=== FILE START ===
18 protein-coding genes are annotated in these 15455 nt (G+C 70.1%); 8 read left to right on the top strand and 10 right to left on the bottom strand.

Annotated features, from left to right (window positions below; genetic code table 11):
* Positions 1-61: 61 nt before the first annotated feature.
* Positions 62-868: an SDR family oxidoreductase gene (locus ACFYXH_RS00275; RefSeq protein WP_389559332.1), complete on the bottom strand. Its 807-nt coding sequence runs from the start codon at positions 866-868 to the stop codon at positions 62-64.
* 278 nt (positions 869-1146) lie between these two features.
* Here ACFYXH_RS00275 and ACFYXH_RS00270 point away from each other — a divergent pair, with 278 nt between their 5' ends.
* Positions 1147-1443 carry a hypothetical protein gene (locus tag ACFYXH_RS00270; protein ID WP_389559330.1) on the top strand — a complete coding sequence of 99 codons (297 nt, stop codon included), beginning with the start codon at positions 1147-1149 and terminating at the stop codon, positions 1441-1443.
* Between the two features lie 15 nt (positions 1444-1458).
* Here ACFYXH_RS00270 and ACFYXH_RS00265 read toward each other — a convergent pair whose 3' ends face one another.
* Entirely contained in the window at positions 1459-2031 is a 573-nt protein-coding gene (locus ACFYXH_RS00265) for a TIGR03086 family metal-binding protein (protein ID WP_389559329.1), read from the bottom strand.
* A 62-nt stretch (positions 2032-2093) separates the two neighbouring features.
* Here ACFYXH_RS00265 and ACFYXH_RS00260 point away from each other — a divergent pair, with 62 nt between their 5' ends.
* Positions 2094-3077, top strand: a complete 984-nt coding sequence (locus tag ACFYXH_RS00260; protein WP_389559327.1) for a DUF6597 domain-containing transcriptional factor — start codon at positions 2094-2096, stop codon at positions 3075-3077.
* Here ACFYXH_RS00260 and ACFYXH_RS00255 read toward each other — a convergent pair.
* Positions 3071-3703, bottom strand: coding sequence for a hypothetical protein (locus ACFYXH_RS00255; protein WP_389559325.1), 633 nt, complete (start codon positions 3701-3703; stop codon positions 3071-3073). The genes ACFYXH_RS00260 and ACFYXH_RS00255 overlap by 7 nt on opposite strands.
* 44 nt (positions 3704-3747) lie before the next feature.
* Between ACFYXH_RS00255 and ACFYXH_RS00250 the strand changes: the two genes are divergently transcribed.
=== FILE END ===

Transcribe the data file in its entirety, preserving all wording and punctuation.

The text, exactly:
18 protein-coding genes are annotated in these 15455 nt (G+C 70.1%); 8 read left to right on the top strand and 10 right to left on the bottom strand.

Annotated features, from left to right (window positions below; genetic code table 11):
* Positions 1-61: 61 nt before the first annotated feature.
* Positions 62-868: an SDR family oxidoreductase gene (locus ACFYXH_RS00275; RefSeq protein WP_389559332.1), complete on the bottom strand. Its 807-nt coding sequence runs from the start codon at positions 866-868 to the stop codon at positions 62-64.
* 278 nt (positions 869-1146) lie between these two features.
* Here ACFYXH_RS00275 and ACFYXH_RS00270 point away from each other — a divergent pair, with 278 nt between their 5' ends.
* Positions 1147-1443 carry a hypothetical protein gene (locus tag ACFYXH_RS00270; protein ID WP_389559330.1) on the top strand — a complete coding sequence of 99 codons (297 nt, stop codon included), beginning with the start codon at positions 1147-1149 and terminating at the stop codon, positions 1441-1443.
* Between the two features lie 15 nt (positions 1444-1458).
* Here ACFYXH_RS00270 and ACFYXH_RS00265 read toward each other — a convergent pair whose 3' ends face one another.
* Entirely contained in the window at positions 1459-2031 is a 573-nt protein-coding gene (locus ACFYXH_RS00265) for a TIGR03086 family metal-binding protein (protein ID WP_389559329.1), read from the bottom strand.
* A 62-nt stretch (positions 2032-2093) separates the two neighbouring features.
* Here ACFYXH_RS00265 and ACFYXH_RS00260 point away from each other — a divergent pair, with 62 nt between their 5' ends.
* Positions 2094-3077, top strand: a complete 984-nt coding sequence (locus tag ACFYXH_RS00260; protein WP_389559327.1) for a DUF6597 domain-containing transcriptional factor — start codon at positions 2094-2096, stop codon at positions 3075-3077.
* Here ACFYXH_RS00260 and ACFYXH_RS00255 read toward each other — a convergent pair.
* Positions 3071-3703, bottom strand: coding sequence for a hypothetical protein (locus ACFYXH_RS00255; protein WP_389559325.1), 633 nt, complete (start codon positions 3701-3703; stop codon positions 3071-3073). The genes ACFYXH_RS00260 and ACFYXH_RS00255 overlap by 7 nt on opposite strands.
* 44 nt (positions 3704-3747) lie before the next feature.
* Between ACFYXH_RS00255 and ACFYXH_RS00250 the strand changes: the two genes are divergently transcribed.